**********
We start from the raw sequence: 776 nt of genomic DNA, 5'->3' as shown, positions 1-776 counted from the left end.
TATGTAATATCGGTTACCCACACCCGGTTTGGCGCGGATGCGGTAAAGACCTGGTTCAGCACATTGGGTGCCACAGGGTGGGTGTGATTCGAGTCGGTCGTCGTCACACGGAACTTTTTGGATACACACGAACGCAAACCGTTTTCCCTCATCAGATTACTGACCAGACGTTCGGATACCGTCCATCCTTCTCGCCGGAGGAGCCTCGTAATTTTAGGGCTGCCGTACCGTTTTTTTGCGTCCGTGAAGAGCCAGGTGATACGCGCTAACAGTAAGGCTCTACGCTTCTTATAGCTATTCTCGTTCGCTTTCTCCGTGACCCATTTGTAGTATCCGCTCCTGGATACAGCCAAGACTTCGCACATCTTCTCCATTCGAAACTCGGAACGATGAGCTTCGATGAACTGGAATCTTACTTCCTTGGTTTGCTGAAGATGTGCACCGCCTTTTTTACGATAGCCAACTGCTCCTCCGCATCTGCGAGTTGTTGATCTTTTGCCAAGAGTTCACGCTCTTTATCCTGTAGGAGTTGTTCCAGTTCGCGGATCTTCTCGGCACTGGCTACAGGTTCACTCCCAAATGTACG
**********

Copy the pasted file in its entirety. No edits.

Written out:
We start from the raw sequence: 776 nt of genomic DNA, 5'->3' as shown, positions 1-776 counted from the left end.
TATGTAATATCGGTTACCCACACCCGGTTTGGCGCGGATGCGGTAAAGACCTGGTTCAGCACATTGGGTGCCACAGGGTGGGTGTGATTCGAGTCGGTCGTCGTCACACGGAACTTTTTGGATACACACGAACGCAAACCGTTTTCCCTCATCAGATTACTGACCAGACGTTCGGATACCGTCCATCCTTCTCGCCGGAGGAGCCTCGTAATTTTAGGGCTGCCGTACCGTTTTTTTGCGTCCGTGAAGAGCCAGGTGATACGCGCTAACAGTAAGGCTCTACGCTTCTTATAGCTATTCTCGTTCGCTTTCTCCGTGACCCATTTGTAGTATCCGCTCCTGGATACAGCCAAGACTTCGCACATCTTCTCCATTCGAAACTCGGAACGATGAGCTTCGATGAACTGGAATCTTACTTCCTTGGTTTGCTGAAGATGTGCACCGCCTTTTTTACGATAGCCAACTGCTCCTCCGCATCTGCGAGTTGTTGATCTTTTGCCAAGAGTTCACGCTCTTTATCCTGTAGGAGTTGTTCCAGTTCGCGGATCTTCTCGGCACTGGCTACAGGTTCACTCCCAAATGTACG